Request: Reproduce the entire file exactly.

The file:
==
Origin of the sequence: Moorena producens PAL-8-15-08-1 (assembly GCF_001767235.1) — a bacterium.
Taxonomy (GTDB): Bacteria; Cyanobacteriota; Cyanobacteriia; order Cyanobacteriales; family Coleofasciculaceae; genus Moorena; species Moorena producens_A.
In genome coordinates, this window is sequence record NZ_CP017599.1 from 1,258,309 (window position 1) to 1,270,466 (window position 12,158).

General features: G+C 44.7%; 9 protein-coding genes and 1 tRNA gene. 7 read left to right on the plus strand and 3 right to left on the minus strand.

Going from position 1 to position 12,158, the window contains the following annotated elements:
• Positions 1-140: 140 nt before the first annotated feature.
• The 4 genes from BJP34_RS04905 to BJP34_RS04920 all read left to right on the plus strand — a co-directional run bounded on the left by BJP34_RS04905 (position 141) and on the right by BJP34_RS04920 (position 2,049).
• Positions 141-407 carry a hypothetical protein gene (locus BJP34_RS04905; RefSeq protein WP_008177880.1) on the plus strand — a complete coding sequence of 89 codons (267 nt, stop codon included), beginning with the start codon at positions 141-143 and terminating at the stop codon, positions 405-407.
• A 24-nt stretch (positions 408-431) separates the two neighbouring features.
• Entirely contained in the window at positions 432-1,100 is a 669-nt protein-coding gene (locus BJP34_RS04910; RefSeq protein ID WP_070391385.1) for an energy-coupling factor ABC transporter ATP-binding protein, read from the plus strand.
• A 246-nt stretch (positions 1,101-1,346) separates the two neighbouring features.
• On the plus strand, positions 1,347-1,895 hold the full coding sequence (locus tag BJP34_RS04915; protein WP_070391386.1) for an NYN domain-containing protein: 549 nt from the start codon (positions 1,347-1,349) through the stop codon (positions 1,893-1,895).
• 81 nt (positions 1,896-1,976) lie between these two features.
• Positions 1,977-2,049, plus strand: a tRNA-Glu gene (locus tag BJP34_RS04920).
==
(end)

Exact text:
Origin of the sequence: Moorena producens PAL-8-15-08-1 (assembly GCF_001767235.1) — a bacterium.
Taxonomy (GTDB): Bacteria; Cyanobacteriota; Cyanobacteriia; order Cyanobacteriales; family Coleofasciculaceae; genus Moorena; species Moorena producens_A.
In genome coordinates, this window is sequence record NZ_CP017599.1 from 1,258,309 (window position 1) to 1,270,466 (window position 12,158).

General features: G+C 44.7%; 9 protein-coding genes and 1 tRNA gene. 7 read left to right on the plus strand and 3 right to left on the minus strand.

Going from position 1 to position 12,158, the window contains the following annotated elements:
• Positions 1-140: 140 nt before the first annotated feature.
• The 4 genes from BJP34_RS04905 to BJP34_RS04920 all read left to right on the plus strand — a co-directional run bounded on the left by BJP34_RS04905 (position 141) and on the right by BJP34_RS04920 (position 2,049).
• Positions 141-407 carry a hypothetical protein gene (locus BJP34_RS04905; RefSeq protein WP_008177880.1) on the plus strand — a complete coding sequence of 89 codons (267 nt, stop codon included), beginning with the start codon at positions 141-143 and terminating at the stop codon, positions 405-407.
• A 24-nt stretch (positions 408-431) separates the two neighbouring features.
• Entirely contained in the window at positions 432-1,100 is a 669-nt protein-coding gene (locus BJP34_RS04910; RefSeq protein ID WP_070391385.1) for an energy-coupling factor ABC transporter ATP-binding protein, read from the plus strand.
• A 246-nt stretch (positions 1,101-1,346) separates the two neighbouring features.
• On the plus strand, positions 1,347-1,895 hold the full coding sequence (locus tag BJP34_RS04915; protein WP_070391386.1) for an NYN domain-containing protein: 549 nt from the start codon (positions 1,347-1,349) through the stop codon (positions 1,893-1,895).
• 81 nt (positions 1,896-1,976) lie between these two features.
• Positions 1,977-2,049, plus strand: a tRNA-Glu gene (locus tag BJP34_RS04920).